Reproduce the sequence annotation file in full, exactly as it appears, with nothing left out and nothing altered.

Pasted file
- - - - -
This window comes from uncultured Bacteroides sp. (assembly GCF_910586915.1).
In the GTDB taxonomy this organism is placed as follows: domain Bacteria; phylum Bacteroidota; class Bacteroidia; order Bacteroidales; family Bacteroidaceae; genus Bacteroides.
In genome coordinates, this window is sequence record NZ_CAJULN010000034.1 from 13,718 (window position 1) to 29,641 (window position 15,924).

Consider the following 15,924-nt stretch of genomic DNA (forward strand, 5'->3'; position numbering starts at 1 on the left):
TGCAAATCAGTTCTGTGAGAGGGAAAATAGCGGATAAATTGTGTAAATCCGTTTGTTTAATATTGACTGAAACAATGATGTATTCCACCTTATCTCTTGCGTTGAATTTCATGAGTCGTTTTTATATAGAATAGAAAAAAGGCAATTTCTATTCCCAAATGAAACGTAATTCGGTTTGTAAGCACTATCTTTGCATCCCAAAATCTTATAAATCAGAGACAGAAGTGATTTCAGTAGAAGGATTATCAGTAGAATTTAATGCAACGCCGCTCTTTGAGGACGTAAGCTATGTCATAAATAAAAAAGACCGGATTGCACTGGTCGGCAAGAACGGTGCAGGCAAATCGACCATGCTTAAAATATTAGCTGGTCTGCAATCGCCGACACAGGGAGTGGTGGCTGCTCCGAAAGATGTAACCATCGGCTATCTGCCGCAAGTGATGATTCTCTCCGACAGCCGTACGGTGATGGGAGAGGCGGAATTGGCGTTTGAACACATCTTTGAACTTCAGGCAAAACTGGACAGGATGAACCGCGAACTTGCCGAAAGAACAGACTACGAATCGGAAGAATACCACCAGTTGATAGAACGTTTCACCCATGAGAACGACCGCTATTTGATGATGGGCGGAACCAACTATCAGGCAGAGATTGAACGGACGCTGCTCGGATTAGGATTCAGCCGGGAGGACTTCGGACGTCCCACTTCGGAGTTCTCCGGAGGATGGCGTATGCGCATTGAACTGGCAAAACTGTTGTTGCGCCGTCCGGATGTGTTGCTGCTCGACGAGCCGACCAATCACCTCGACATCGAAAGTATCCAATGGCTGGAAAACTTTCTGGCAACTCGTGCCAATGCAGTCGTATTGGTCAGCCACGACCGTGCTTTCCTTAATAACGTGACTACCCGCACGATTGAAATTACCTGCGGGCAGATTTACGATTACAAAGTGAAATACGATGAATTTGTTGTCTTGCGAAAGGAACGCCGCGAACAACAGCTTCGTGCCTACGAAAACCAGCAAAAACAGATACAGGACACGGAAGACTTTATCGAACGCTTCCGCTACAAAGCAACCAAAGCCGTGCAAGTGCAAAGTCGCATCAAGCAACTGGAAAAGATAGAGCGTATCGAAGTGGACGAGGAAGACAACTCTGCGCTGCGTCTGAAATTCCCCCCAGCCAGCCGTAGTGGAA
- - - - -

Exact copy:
This window comes from uncultured Bacteroides sp. (assembly GCF_910586915.1).
In the GTDB taxonomy this organism is placed as follows: domain Bacteria; phylum Bacteroidota; class Bacteroidia; order Bacteroidales; family Bacteroidaceae; genus Bacteroides.
In genome coordinates, this window is sequence record NZ_CAJULN010000034.1 from 13,718 (window position 1) to 29,641 (window position 15,924).

Consider the following 15,924-nt stretch of genomic DNA (forward strand, 5'->3'; position numbering starts at 1 on the left):
TGCAAATCAGTTCTGTGAGAGGGAAAATAGCGGATAAATTGTGTAAATCCGTTTGTTTAATATTGACTGAAACAATGATGTATTCCACCTTATCTCTTGCGTTGAATTTCATGAGTCGTTTTTATATAGAATAGAAAAAAGGCAATTTCTATTCCCAAATGAAACGTAATTCGGTTTGTAAGCACTATCTTTGCATCCCAAAATCTTATAAATCAGAGACAGAAGTGATTTCAGTAGAAGGATTATCAGTAGAATTTAATGCAACGCCGCTCTTTGAGGACGTAAGCTATGTCATAAATAAAAAAGACCGGATTGCACTGGTCGGCAAGAACGGTGCAGGCAAATCGACCATGCTTAAAATATTAGCTGGTCTGCAATCGCCGACACAGGGAGTGGTGGCTGCTCCGAAAGATGTAACCATCGGCTATCTGCCGCAAGTGATGATTCTCTCCGACAGCCGTACGGTGATGGGAGAGGCGGAATTGGCGTTTGAACACATCTTTGAACTTCAGGCAAAACTGGACAGGATGAACCGCGAACTTGCCGAAAGAACAGACTACGAATCGGAAGAATACCACCAGTTGATAGAACGTTTCACCCATGAGAACGACCGCTATTTGATGATGGGCGGAACCAACTATCAGGCAGAGATTGAACGGACGCTGCTCGGATTAGGATTCAGCCGGGAGGACTTCGGACGTCCCACTTCGGAGTTCTCCGGAGGATGGCGTATGCGCATTGAACTGGCAAAACTGTTGTTGCGCCGTCCGGATGTGTTGCTGCTCGACGAGCCGACCAATCACCTCGACATCGAAAGTATCCAATGGCTGGAAAACTTTCTGGCAACTCGTGCCAATGCAGTCGTATTGGTCAGCCACGACCGTGCTTTCCTTAATAACGTGACTACCCGCACGATTGAAATTACCTGCGGGCAGATTTACGATTACAAAGTGAAATACGATGAATTTGTTGTCTTGCGAAAGGAACGCCGCGAACAACAGCTTCGTGCCTACGAAAACCAGCAAAAACAGATACAGGACACGGAAGACTTTATCGAACGCTTCCGCTACAAAGCAACCAAAGCCGTGCAAGTGCAAAGTCGCATCAAGCAACTGGAAAAGATAGAGCGTATCGAAGTGGACGAGGAAGACAACTCTGCGCTGCGTCTGAAATTCCCCCCAGCCAGCCGTAGTGGAA